Pipes. These ancient reminders of man’s need for pleasure. I walked into my study a few minutes ago. I call it “my study”, but really it’s just a small bedroom where I have a desk, my books, guitars, and pipes. So yes, it is my “study”. It’s where I sit and smoke, read, and write songs. I have numerous rosaries hanging on the wall. I love the rosary. I went without it for 42 years. Now, I can’t go anywhere without it.
I polished my Ser Jacopo Van Gogh “Picta” pipes today. Beautiful work. Jean Carlo Guidi is truly an artist. Van Gogh is my favorite painter. He was the Bob Dylan, the Leonard Cohen, the Luciano Pavarotti, the Jim Harrison of his time.
I have come across a very beautiful estate piece by Tom Eltang. I was very fortunate to spend a little time with Tom at his workshop in Denmark a couple of years ago. Tom is a remarkable pipe maker. His energy and focus in quite amazing. He makes many pipes, and each one is masterful. I believe this Oliphunt shape, inspired by Bo Nordh, is Tom at his best. If you are interested in this beauty, email me.. firstname.lastname@example.org
Lightly smoked, well cared for. Mint condition/Estate. One Star series/High Grade.
6 and 3/8 inches long, 2 inches wide, 2 inches tall, bowl 15/16ths diameter, 1 5/8 deep
One of the most intriguing places in Istanbul is the Blue Mosque. No matter how many times I walked or drove past, it demanded my attention. The stone wall in this photo is from ancient times, back when it was called Constantinople. Istanbul is an amazing city with an even more amazing story. From Crucifix’s to the Crescent Moon, so much of who we are today plays well with how this city became what it has become.
One night I was walking near the Blue Mosque and smelled a familiar scent. It was latakia. I walked toward where I thought it was coming from but never saw anyone smoking a pipe. I did notice many cigarette smokers. I kept walking and came upon some Bavarian tourist. They were waiting in line for coffee. I decided to have a cup of this very strong muddy liquid so unlike Starbucks. By the time I left Turkey I had grown very fond of it. After a bit of small talk over our steaming brew, I pulled out a pipe and loaded it with my recently acquired Balkan Sobranie, Joseph, from Bavaria, asked to smell the tobacco. “Ahhh, this is very much like what my grandpa smoked.” I lit up and they all lit up their cigarettes. If I recall correctly, they were smoking Dunhill Reds. A young Turkish man walked by smoking a hand rolled cigarette and it hit me why I was smelling Latakia, it was in the Turkish mans cigarette. At least, it smelled very much like it.
We finished our coffee and they invited me to join them for dinner. We had a wonderful time eating Lamb Kabob, drinking Raki, and smoking the Hookah.
My band played a few tunes this past Saturday at a little gathering of friends here in Oxford. It was good to be playing with Jeff again. One hour of mostly new songs, with a few from the album thrown in. We like playing the new ones..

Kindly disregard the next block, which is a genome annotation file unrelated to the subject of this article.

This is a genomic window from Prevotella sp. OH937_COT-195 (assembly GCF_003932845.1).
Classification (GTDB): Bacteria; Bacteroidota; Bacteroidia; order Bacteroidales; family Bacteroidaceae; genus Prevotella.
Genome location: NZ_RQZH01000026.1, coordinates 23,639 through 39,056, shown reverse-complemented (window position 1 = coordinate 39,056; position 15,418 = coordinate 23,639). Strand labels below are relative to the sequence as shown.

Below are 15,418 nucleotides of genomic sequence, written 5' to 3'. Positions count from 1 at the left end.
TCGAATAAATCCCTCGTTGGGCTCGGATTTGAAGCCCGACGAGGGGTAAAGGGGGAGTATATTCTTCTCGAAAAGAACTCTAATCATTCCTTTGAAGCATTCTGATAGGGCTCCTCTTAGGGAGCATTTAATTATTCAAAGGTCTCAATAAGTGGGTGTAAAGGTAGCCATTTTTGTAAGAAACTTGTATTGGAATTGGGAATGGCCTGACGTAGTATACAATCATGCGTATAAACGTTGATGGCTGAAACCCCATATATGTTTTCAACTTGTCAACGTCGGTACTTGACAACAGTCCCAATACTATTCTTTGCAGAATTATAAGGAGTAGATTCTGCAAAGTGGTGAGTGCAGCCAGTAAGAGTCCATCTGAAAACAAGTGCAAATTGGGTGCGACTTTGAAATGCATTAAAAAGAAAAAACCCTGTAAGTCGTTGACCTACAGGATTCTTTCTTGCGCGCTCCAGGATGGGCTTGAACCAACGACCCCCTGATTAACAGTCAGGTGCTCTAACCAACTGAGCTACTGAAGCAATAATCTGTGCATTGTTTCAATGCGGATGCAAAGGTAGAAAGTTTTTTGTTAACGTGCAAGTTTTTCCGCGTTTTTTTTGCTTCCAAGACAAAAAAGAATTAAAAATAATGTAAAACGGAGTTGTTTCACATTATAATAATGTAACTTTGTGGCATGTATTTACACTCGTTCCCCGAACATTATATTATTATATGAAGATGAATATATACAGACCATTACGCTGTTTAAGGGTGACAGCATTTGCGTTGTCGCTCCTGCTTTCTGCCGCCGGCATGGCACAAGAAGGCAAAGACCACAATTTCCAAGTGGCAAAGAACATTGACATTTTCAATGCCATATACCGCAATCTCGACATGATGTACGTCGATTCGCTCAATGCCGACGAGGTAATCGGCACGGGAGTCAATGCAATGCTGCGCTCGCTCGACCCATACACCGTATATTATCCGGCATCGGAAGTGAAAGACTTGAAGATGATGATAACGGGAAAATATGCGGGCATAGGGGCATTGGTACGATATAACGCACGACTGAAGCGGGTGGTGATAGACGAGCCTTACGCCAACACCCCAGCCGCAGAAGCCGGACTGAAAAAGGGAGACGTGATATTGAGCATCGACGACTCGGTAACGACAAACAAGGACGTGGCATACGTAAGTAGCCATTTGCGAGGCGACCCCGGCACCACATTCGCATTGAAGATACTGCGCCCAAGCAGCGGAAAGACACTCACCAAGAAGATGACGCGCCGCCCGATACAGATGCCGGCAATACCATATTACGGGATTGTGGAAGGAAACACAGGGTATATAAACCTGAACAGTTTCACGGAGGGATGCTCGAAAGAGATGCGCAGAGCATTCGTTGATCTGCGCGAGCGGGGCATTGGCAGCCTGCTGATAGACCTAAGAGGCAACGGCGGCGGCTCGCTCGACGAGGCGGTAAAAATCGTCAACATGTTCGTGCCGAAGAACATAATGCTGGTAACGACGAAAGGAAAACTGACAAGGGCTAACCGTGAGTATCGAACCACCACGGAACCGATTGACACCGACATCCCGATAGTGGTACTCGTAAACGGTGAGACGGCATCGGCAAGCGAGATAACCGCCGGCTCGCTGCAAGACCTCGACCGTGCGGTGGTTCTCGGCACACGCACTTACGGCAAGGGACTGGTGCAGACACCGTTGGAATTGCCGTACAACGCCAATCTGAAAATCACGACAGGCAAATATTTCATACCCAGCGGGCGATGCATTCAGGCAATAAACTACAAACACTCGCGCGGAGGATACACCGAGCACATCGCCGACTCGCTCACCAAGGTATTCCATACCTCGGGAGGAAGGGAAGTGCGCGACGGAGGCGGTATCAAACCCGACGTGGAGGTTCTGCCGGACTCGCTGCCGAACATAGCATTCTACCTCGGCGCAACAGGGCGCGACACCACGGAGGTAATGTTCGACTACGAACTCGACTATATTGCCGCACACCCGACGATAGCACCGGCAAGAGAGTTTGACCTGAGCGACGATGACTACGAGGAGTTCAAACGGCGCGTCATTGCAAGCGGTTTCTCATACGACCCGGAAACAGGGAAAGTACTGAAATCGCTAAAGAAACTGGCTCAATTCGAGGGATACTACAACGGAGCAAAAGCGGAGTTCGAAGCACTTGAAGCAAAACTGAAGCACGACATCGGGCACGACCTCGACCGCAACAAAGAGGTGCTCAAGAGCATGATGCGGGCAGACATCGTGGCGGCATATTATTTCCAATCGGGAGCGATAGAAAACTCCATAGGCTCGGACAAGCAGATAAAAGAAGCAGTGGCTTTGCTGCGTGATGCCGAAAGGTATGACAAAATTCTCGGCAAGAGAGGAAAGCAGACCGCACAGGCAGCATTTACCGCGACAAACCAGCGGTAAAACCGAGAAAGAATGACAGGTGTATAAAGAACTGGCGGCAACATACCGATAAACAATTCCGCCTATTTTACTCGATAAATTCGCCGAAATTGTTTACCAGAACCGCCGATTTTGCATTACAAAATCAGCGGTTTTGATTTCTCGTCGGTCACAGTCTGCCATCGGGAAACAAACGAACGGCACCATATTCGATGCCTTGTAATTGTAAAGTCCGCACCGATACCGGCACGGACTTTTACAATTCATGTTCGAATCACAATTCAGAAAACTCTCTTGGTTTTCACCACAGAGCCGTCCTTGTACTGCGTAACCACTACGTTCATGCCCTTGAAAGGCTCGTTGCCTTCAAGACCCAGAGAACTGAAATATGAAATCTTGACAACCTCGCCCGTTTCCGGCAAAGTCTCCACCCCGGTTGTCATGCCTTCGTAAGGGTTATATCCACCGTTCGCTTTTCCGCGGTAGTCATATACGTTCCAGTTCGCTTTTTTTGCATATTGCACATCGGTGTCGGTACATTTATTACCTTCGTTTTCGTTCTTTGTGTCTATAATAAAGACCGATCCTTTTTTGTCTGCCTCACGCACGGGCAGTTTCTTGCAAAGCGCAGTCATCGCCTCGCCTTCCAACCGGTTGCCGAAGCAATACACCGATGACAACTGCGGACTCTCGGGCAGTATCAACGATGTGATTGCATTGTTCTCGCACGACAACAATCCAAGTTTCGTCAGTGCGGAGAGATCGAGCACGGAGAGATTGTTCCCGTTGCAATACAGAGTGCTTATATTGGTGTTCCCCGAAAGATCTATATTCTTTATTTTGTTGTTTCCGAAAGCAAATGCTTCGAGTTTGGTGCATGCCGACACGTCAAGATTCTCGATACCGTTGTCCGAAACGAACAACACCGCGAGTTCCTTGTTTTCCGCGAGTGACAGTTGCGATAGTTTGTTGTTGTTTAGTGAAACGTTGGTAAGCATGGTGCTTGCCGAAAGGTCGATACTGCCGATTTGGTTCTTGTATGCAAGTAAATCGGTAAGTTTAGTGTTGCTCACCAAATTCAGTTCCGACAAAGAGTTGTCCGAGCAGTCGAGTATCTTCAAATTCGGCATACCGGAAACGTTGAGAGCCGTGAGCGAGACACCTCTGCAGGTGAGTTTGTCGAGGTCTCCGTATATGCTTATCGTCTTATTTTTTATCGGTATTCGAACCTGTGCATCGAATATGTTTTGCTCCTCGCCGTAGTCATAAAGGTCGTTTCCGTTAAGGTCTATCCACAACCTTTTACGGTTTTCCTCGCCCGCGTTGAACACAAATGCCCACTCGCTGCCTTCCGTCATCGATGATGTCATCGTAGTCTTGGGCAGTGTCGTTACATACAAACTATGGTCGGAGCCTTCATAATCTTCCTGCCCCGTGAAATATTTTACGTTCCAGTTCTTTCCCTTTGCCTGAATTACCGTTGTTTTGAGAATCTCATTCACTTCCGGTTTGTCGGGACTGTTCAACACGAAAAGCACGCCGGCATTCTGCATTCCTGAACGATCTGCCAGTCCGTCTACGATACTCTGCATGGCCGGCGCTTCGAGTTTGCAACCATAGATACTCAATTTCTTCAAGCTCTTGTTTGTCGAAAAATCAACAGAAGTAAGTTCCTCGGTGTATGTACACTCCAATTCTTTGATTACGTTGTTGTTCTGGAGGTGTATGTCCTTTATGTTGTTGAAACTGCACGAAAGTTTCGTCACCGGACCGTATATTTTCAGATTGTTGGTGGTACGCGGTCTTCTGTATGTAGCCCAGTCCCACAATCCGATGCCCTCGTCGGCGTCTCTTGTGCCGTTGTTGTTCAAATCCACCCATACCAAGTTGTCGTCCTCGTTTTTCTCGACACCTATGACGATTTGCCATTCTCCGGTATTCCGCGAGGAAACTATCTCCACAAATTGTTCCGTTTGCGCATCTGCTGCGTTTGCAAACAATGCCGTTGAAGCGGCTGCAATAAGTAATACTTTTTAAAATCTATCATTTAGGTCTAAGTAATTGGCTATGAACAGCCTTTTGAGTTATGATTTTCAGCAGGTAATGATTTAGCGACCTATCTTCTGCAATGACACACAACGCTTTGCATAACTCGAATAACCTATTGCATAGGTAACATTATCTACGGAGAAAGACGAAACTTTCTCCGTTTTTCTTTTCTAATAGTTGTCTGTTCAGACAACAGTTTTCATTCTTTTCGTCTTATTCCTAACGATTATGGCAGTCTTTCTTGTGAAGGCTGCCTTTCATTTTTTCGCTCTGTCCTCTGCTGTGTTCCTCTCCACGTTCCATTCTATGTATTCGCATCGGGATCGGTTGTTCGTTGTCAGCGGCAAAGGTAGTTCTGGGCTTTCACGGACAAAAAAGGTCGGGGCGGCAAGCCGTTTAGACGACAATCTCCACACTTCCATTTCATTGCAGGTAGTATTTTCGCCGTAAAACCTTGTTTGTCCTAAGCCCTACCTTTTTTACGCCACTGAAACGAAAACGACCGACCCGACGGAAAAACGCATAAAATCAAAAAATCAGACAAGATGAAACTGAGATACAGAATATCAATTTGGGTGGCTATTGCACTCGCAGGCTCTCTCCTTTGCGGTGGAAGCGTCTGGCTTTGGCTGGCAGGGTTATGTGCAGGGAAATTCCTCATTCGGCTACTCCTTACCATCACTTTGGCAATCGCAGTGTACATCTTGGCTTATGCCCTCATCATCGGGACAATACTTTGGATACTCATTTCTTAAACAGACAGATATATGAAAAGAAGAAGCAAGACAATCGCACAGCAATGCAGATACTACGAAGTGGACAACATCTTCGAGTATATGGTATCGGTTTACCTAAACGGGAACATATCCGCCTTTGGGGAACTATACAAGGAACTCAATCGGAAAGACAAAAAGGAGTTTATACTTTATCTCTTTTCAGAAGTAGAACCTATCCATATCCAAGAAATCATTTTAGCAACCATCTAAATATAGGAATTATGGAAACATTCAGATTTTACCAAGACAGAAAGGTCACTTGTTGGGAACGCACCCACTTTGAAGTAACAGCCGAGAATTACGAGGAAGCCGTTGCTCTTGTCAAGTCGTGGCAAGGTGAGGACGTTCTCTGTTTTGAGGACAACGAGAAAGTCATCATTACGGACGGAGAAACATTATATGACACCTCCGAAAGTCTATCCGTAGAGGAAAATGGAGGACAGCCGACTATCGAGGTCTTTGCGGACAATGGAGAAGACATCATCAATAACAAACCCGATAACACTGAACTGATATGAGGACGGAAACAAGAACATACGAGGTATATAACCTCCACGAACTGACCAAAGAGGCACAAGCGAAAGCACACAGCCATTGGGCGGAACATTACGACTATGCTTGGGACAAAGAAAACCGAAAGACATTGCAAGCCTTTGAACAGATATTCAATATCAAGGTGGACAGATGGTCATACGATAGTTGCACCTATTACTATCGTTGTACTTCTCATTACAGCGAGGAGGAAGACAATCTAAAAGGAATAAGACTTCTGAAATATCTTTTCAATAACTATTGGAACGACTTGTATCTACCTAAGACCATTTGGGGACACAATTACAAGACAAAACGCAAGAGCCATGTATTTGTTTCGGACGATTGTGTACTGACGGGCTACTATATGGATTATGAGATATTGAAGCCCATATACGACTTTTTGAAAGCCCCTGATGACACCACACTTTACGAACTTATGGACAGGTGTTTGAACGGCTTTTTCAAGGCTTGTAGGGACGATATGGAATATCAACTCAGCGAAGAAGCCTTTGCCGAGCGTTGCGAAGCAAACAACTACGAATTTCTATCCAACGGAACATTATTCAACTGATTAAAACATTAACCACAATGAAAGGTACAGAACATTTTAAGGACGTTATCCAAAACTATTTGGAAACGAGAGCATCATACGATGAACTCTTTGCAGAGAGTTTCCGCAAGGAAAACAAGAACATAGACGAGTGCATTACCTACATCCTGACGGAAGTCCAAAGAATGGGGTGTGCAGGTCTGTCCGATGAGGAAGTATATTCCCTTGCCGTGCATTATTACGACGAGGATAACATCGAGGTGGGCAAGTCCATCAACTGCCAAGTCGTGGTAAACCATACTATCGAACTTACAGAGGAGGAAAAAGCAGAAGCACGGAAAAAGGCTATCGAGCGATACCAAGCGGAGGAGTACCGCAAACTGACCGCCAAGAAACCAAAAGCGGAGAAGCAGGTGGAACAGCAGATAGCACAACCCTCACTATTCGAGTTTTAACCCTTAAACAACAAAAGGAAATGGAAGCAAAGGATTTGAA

Last week I went to Nashville to do some writing and recording with my band mate Jeff. We recorded the new set for the live show, and worked on a new tune called “Inside”. The next day I met up with Jody Davis and we went and had dinner with Pete Prevost. These are two very cool dudes folks. Pete had prepared an incredible meal. That, along with some high gravity IPA’s, made for a very nice evening.
Pete is a great collector of tobaccos. He even gifted me with a tin of Grousmoor from 2010. Thanks Pete!
As most know, Jody and Pete are very successful musicians. I also play and write a tune every now and then. As the night wore on, and the Hops kept pouring, we found ourselves making music. Pete on the Lap Steel Guitar, Jody on the old Les Paul, and me on a 1920’s Parlor acoustic. We jammed!!
A friend asked me if I had a favorite pipe? Now, I’ve been asked this before, but for some reason this time I had an answer. Usually I say this is too hard to answer. I would close my eyes and imagine my pipes all lined up on their stands. Little soldiers, comrades, friends; scanning them slowly and seriously. Having to say one is my favorite seemed somehow wrong. Each pipe has a story. Each one means something special. There’s a Mastro De Paja I’ve had since the mid 90’s I bought just before traveling to British Columbia to record an album. Every time I smoke it and listen to Bruce Cockburn, I’m back in beautiful Vancouver. Then there’s my Bamboo Poker by Jody Davis. Jody made it special for me and was a birthday gift many years ago. My first Julius Vesz, a Bing Crosby styled Apple. The pipe that “started it all”. But when he asked, I said without hesitation, “My Peterson “Emerald” Rusticated, XL-2 Canadian.” Wow, I said it! I was even amazed myself. But I have to tell you, I love that pipe. It cost me $62.50 in 1993 and it has been a workhorse ever since. Once I was riding horses with a buddy in the hills around Nashville and it started pouring down rain. I had just filled my Peterson with 965 and had it burning right. Instead of putting it in my bag, I turned it upside down and kept smoking. I didn’t lose a speck of tobacco, and it never went out.